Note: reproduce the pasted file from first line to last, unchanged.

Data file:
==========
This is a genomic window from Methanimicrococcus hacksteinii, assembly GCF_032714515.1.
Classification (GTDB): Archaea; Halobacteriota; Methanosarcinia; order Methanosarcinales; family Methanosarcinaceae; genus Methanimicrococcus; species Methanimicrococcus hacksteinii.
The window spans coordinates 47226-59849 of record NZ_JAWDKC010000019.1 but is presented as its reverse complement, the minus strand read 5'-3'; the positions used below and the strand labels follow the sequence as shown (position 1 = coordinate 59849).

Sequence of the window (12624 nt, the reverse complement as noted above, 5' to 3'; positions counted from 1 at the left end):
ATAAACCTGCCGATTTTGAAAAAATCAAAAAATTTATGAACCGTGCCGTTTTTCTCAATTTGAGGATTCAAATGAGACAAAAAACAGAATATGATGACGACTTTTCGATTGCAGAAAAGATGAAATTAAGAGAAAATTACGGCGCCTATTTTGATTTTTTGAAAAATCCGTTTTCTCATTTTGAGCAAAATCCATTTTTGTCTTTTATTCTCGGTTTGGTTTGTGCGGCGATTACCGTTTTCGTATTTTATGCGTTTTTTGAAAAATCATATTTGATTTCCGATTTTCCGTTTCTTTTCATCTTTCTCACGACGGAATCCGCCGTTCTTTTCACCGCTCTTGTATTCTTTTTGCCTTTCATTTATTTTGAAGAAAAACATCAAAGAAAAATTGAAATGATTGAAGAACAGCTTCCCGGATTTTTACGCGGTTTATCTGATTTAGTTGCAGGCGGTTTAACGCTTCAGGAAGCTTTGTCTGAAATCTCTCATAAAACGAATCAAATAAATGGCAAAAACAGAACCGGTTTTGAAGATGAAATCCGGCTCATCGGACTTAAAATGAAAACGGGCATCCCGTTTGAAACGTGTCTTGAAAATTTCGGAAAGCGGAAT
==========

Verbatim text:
This is a genomic window from Methanimicrococcus hacksteinii, assembly GCF_032714515.1.
Classification (GTDB): Archaea; Halobacteriota; Methanosarcinia; order Methanosarcinales; family Methanosarcinaceae; genus Methanimicrococcus; species Methanimicrococcus hacksteinii.
The window spans coordinates 47226-59849 of record NZ_JAWDKC010000019.1 but is presented as its reverse complement, the minus strand read 5'-3'; the positions used below and the strand labels follow the sequence as shown (position 1 = coordinate 59849).

Sequence of the window (12624 nt, the reverse complement as noted above, 5' to 3'; positions counted from 1 at the left end):
ATAAACCTGCCGATTTTGAAAAAATCAAAAAATTTATGAACCGTGCCGTTTTTCTCAATTTGAGGATTCAAATGAGACAAAAAACAGAATATGATGACGACTTTTCGATTGCAGAAAAGATGAAATTAAGAGAAAATTACGGCGCCTATTTTGATTTTTTGAAAAATCCGTTTTCTCATTTTGAGCAAAATCCATTTTTGTCTTTTATTCTCGGTTTGGTTTGTGCGGCGATTACCGTTTTCGTATTTTATGCGTTTTTTGAAAAATCATATTTGATTTCCGATTTTCCGTTTCTTTTCATCTTTCTCACGACGGAATCCGCCGTTCTTTTCACCGCTCTTGTATTCTTTTTGCCTTTCATTTATTTTGAAGAAAAACATCAAAGAAAAATTGAAATGATTGAAGAACAGCTTCCCGGATTTTTACGCGGTTTATCTGATTTAGTTGCAGGCGGTTTAACGCTTCAGGAAGCTTTGTCTGAAATCTCTCATAAAACGAATCAAATAAATGGCAAAAACAGAACCGGTTTTGAAGATGAAATCCGGCTCATCGGACTTAAAATGAAAACGGGCATCCCGTTTGAAACGTGTCTTGAAAATTTCGGAAAGCGGAAT